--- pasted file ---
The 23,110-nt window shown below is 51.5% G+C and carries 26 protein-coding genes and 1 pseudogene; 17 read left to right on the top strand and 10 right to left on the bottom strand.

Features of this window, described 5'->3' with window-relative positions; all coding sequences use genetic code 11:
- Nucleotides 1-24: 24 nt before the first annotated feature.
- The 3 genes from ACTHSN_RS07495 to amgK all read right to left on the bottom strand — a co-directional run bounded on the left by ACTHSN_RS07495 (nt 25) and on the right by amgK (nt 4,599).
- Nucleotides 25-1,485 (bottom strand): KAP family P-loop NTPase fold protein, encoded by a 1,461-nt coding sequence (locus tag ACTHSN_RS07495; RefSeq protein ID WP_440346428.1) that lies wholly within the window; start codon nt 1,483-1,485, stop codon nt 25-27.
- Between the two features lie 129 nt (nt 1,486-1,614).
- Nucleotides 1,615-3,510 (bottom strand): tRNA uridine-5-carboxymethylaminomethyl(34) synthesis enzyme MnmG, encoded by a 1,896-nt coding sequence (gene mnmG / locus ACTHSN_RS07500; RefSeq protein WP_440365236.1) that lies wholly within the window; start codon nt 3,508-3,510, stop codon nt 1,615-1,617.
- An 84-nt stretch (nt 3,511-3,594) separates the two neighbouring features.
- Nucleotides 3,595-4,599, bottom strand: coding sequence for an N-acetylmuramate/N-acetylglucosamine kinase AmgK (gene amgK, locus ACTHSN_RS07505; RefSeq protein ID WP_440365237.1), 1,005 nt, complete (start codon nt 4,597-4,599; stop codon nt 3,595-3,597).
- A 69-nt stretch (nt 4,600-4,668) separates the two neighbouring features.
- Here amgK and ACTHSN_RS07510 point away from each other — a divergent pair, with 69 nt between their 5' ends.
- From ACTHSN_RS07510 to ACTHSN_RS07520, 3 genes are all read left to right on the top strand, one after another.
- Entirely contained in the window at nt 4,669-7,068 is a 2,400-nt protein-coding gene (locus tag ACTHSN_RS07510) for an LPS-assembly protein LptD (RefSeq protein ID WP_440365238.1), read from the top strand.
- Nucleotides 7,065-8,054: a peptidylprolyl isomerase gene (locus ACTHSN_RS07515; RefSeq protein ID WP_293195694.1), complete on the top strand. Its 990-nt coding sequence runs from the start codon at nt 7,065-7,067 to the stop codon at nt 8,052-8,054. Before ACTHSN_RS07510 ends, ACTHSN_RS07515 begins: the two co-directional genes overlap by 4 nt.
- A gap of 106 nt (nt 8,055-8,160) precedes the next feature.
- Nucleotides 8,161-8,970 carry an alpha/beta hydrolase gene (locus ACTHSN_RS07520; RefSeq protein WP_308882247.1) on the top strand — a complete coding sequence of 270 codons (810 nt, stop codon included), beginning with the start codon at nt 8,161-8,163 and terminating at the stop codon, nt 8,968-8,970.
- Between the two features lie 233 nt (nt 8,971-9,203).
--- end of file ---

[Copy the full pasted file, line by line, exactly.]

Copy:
The 23,110-nt window shown below is 51.5% G+C and carries 26 protein-coding genes and 1 pseudogene; 17 read left to right on the top strand and 10 right to left on the bottom strand.

Features of this window, described 5'->3' with window-relative positions; all coding sequences use genetic code 11:
- Nucleotides 1-24: 24 nt before the first annotated feature.
- The 3 genes from ACTHSN_RS07495 to amgK all read right to left on the bottom strand — a co-directional run bounded on the left by ACTHSN_RS07495 (nt 25) and on the right by amgK (nt 4,599).
- Nucleotides 25-1,485 (bottom strand): KAP family P-loop NTPase fold protein, encoded by a 1,461-nt coding sequence (locus tag ACTHSN_RS07495; RefSeq protein ID WP_440346428.1) that lies wholly within the window; start codon nt 1,483-1,485, stop codon nt 25-27.
- Between the two features lie 129 nt (nt 1,486-1,614).
- Nucleotides 1,615-3,510 (bottom strand): tRNA uridine-5-carboxymethylaminomethyl(34) synthesis enzyme MnmG, encoded by a 1,896-nt coding sequence (gene mnmG / locus ACTHSN_RS07500; RefSeq protein WP_440365236.1) that lies wholly within the window; start codon nt 3,508-3,510, stop codon nt 1,615-1,617.
- An 84-nt stretch (nt 3,511-3,594) separates the two neighbouring features.
- Nucleotides 3,595-4,599, bottom strand: coding sequence for an N-acetylmuramate/N-acetylglucosamine kinase AmgK (gene amgK, locus ACTHSN_RS07505; RefSeq protein ID WP_440365237.1), 1,005 nt, complete (start codon nt 4,597-4,599; stop codon nt 3,595-3,597).
- A 69-nt stretch (nt 4,600-4,668) separates the two neighbouring features.
- Here amgK and ACTHSN_RS07510 point away from each other — a divergent pair, with 69 nt between their 5' ends.
- From ACTHSN_RS07510 to ACTHSN_RS07520, 3 genes are all read left to right on the top strand, one after another.
- Entirely contained in the window at nt 4,669-7,068 is a 2,400-nt protein-coding gene (locus tag ACTHSN_RS07510) for an LPS-assembly protein LptD (RefSeq protein ID WP_440365238.1), read from the top strand.
- Nucleotides 7,065-8,054: a peptidylprolyl isomerase gene (locus ACTHSN_RS07515; RefSeq protein ID WP_293195694.1), complete on the top strand. Its 990-nt coding sequence runs from the start codon at nt 7,065-7,067 to the stop codon at nt 8,052-8,054. Before ACTHSN_RS07510 ends, ACTHSN_RS07515 begins: the two co-directional genes overlap by 4 nt.
- A gap of 106 nt (nt 8,055-8,160) precedes the next feature.
- Nucleotides 8,161-8,970 carry an alpha/beta hydrolase gene (locus ACTHSN_RS07520; RefSeq protein WP_308882247.1) on the top strand — a complete coding sequence of 270 codons (810 nt, stop codon included), beginning with the start codon at nt 8,161-8,163 and terminating at the stop codon, nt 8,968-8,970.
- Between the two features lie 233 nt (nt 8,971-9,203).